United States District Court, D. Colorado
A. BRIMMER CHIEF UNITED STATES DISTRICT JUDGE
matter is before the Court on Defendant's Motion to
Dismiss for Lack of Subject Matter Jurisdiction [Docket No.
15]. Plaintiff responded on August 23, 2019 [Docket No. 16].
filed this suit in January 2019 after having her residency
application denied. Docket No. 1 at 2, ¶ 5. Plaintiff
alleges that her application was denied based on an erroneous
interpretation of 8 U.S.C. § 1182(a)(9)(B)(i)(II) and so
should be set aside under the Administrative Procedure Act
(“APA”), 5 U.S.C. § 551 et seq.
Id. at 2, ¶¶ 2-6. On May 20, 2019,
defendant informed the Court that it had re-opened
plaintiff's application for adjustment of status. Docket
No. 11 at 2, ¶ 4. Defendant stated that resolving
plaintiff's re-opened application would take considerable
time and asked that the case be administratively closed.
Docket No. 11 at 2, ¶¶ 4-5. The Court granted the
motion. Docket No. 12. At the time the case was filed,
removal proceedings against plaintiff had not been initiated.
Docket No. 1 at 5, ¶ 34. Defendant has subsequently
begun removal proceedings against plaintiff and has issued a
Notice to Appear (“NTA”) to plaintiff. Docket No.
15 at 2.
argues that, because it has initiated removal proceedings
against plaintiff, defendant's original denial of
plaintiff's residency application is no longer final
agency action. Id. at 6-7. Defendant claims that the
lack of finality strips the Court of subject matter
jurisdiction. Id. at 7-9. Plaintiff ultimately
agrees. Docket No. 16 at 1, ¶ 1.
side has requested that the case be re-opened. In order to
consider defendant's motion, the Court will
administratively re-open this matter upon a finding of good
cause. D.C.Colo.LCivR 41.2.
pursuant to Federal Rule of Civil Procedure 12(b)(1) is
appropriate if the Court lacks subject matter jurisdiction
over claims for relief asserted in the complaint. Rule
12(b)(1) challenges are generally presented in one of two
forms: “[t]he moving party may (1) facially attack the
complaint's allegations as to the existence of subject
matter jurisdiction, or (2) go beyond allegations contained
in the complaint by presenting evidence to challenge the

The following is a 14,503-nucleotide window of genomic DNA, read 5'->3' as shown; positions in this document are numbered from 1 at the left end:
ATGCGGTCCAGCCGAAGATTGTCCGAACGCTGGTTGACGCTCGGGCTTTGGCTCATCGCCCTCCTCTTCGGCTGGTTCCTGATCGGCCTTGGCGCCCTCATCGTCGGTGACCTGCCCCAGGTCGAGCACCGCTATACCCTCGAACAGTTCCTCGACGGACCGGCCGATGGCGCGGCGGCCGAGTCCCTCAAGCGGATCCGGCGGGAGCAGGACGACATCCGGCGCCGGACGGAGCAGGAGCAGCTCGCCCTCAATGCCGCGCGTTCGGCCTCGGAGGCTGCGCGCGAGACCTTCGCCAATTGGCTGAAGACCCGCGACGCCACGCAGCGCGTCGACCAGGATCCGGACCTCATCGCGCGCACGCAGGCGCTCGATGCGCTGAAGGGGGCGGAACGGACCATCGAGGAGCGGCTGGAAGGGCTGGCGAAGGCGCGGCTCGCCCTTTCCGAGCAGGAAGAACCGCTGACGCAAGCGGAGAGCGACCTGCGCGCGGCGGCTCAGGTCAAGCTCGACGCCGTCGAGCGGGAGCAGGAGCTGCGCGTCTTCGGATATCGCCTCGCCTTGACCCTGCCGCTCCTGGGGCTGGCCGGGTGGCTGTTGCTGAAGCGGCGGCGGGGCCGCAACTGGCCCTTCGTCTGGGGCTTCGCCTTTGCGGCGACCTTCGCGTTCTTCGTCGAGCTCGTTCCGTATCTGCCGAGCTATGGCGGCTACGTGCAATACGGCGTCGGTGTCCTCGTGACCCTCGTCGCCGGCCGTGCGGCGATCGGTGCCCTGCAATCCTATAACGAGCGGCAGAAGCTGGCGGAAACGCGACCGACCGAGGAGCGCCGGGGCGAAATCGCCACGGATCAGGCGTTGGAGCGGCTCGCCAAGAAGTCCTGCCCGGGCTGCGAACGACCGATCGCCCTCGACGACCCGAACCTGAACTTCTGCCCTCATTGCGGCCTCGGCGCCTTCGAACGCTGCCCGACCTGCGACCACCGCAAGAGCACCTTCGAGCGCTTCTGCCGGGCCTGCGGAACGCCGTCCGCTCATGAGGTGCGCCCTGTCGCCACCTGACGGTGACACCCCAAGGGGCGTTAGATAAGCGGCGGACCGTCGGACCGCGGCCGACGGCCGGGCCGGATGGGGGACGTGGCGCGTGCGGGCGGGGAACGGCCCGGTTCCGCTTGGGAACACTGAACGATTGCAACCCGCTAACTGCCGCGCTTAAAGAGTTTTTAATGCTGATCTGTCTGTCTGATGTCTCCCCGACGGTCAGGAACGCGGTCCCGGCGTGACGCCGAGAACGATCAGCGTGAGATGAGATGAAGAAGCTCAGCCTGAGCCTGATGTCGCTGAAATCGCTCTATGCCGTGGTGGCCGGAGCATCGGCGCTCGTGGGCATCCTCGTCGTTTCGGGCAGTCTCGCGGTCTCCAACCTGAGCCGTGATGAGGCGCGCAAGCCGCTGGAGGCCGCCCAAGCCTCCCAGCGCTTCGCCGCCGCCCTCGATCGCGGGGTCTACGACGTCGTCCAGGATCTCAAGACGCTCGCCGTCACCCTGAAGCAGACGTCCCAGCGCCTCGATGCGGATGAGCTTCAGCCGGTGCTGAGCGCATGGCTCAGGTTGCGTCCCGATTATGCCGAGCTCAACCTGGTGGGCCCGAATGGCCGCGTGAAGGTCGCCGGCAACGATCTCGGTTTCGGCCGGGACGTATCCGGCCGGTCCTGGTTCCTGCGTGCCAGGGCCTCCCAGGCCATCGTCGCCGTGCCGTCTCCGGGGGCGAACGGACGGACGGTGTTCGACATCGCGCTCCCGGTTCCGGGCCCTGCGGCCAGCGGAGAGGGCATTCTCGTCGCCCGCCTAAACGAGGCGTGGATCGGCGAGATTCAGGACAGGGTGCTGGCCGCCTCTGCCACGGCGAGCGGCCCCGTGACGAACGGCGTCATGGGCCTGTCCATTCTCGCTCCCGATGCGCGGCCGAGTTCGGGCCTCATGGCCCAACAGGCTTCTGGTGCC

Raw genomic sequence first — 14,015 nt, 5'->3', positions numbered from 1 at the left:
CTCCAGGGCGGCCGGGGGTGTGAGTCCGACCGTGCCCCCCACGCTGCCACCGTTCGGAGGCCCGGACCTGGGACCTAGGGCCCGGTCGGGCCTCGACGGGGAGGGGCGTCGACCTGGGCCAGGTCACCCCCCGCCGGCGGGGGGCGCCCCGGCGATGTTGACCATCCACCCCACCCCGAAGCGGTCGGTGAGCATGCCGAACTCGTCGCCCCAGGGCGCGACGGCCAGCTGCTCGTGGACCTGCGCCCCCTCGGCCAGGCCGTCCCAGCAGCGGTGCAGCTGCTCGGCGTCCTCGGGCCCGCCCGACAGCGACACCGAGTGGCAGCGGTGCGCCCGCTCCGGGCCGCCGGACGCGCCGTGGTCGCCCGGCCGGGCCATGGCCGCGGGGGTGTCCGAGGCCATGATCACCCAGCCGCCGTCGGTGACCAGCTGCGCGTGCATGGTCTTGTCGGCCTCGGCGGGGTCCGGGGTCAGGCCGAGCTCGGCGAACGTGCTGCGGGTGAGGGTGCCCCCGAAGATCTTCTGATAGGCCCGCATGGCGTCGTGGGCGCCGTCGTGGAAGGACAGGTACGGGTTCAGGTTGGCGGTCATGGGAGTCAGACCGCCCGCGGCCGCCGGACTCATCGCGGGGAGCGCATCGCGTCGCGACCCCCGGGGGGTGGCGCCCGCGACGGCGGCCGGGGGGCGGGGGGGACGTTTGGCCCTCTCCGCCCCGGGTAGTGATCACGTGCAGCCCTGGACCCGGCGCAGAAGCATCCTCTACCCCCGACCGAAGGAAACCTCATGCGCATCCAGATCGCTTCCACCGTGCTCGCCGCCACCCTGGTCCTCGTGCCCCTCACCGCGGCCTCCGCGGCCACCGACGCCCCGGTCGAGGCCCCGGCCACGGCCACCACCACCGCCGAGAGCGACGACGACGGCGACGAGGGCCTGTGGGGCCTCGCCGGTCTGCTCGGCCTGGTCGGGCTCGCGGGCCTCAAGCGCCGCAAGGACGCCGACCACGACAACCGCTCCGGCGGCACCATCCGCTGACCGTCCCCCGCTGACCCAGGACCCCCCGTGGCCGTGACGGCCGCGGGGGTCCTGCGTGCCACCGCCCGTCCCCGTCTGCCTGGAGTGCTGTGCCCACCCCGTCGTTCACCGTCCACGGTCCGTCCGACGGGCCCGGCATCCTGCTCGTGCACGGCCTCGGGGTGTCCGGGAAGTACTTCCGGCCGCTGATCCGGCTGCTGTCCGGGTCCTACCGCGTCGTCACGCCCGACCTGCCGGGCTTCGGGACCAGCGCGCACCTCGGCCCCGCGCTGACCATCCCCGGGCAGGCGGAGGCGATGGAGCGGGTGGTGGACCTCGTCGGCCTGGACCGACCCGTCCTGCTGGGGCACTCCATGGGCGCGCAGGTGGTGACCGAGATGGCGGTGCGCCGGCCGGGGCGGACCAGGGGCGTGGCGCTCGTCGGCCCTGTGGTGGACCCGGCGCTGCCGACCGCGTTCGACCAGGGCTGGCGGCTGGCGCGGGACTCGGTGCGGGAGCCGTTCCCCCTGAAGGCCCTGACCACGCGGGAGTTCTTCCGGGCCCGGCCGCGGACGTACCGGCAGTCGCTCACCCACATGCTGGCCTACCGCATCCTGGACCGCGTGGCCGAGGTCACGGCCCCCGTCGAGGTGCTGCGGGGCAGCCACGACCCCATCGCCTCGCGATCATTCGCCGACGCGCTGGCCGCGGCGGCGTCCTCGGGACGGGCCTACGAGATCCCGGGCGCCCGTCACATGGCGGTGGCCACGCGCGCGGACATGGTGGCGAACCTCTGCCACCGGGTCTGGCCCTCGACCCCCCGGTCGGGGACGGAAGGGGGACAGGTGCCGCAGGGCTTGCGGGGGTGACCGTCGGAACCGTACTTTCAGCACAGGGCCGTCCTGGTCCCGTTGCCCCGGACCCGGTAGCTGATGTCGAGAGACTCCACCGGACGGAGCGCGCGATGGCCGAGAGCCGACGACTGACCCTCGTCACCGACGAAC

factual basis upon which subject matter jurisdiction
rests.” Merrill Lynch Bus. Fin. Servs., Inc. v.
Nudell, 363 F.3d 1072, 1074 (10th Cir. 2004) (quoting
Maestas v. Lujan, 351 F.3d 1001, 1013 (10th Cir.
as here, the defendant attacks the factual basis for subject
matter jurisdiction, the Court “may not presume the
truthfulness of the factual allegations in the complaint, but
may consider evidence to resolve disputed jurisdictional
facts.” SK Fin. SA v. La Plata Cty., 126 F.3d
1272, 1275 (10th Cir. 1997). “Reference to evidence
outside the pleadings does not convert the motion to dismiss
into a motion for summary judgment in such
circumstances.” Id. Ultimately, plaintiff has
“[t]he burden of establishing subject matter
jurisdiction” because she is “the party asserting
jurisdiction.” Port City Props. v. Union Pac. R.R.
Co., 518 F.3d 1186, 1189 (10th Cir. 2008).
is no statutory basis for judicial review of denials of
status adjustment, making the APA the sole means by which
plaintiff can seek review. See Cabaccang v. U.S.
Citizenship & Immigration Servs., 627 F.3d 1313,
1315 (9th Cir. 2010). The APA provides that “[a]gency
action[s] made reviewable by statute and final agency
action[s] for which there is no other adequate remedy in a
court are subject to judicial review.” 5 U.S.C. §
704. “A preliminary, procedural, or intermediate agency
action or ruling not directly reviewable is subject to review
on the review of the final agency action.” Id.
Thus, unless an agency's action is “final, ”
the Court does not have subject matter jurisdiction.
Plaintiff “[has] the burden of identifying specific
federal conduct and explaining how it is ‘final agency
action.'” Colo. Farm Bureau Fed'n v. U.S.
Forest Serv., 220 F.3d 1171, 1173 (10th Cir. 2000).
are two requirements for final agency action. “First,
the action must mark the consummation of the agency's
decisionmaking process-it must not be of a merely tentative
or interlocutory nature. And second, the action must be one
by which rights or obligations have been determined, or from
which legal consequences will flow.” U.S. Army
Corps of Eng'rs v. Hawkes Co., 136 S.Ct. 1807, 1813
(2016) (citing Bennett v. Spear, 520 U.S. 154,
177-78 (1997)). The plaintiff must also exhaust all
administrative remedies for agency action to be reviewable.
Darby v. Cisneros, 509 U.S. 137, 146 (1993).
may not appeal from the denial of an application for
adjustment of status. See 8 C.F.R. §
245.2(a)(5)(ii). As a result, the denial is final because it
is the “consummation of the agency's decisionmaking
process” by which “legal consequences will
flow.” Hawkes, 136 S.Ct. at 1813. And because
there is no other adm inistrative body to which the applicant
can appeal, administrative remedies are exhausted.
Darby, 509 U.S. at 146.
however, is not so when the government issues an NTA and
removal proceedings are pending. During the removal hearing,
an applicant may renew her application and argue for a status
adjustment in front an immigration judge, who may then modify
or reverse the original denial of status adjustment.
See 8 C.F.R. §§ 245.2(a)(5)(ii), (c),
1240.1(a)(1)(ii), 1245.2(a). Thus, once an NTA has been
issued, the agency has not come to the consummation of its
decisionmaking process because the agency has not reached a
final conclusion as to the applicant's adjustment of
status. Cf. Hawke, 136 S.Ct. at 1813. Additionally,
because an applicant can receive further review from an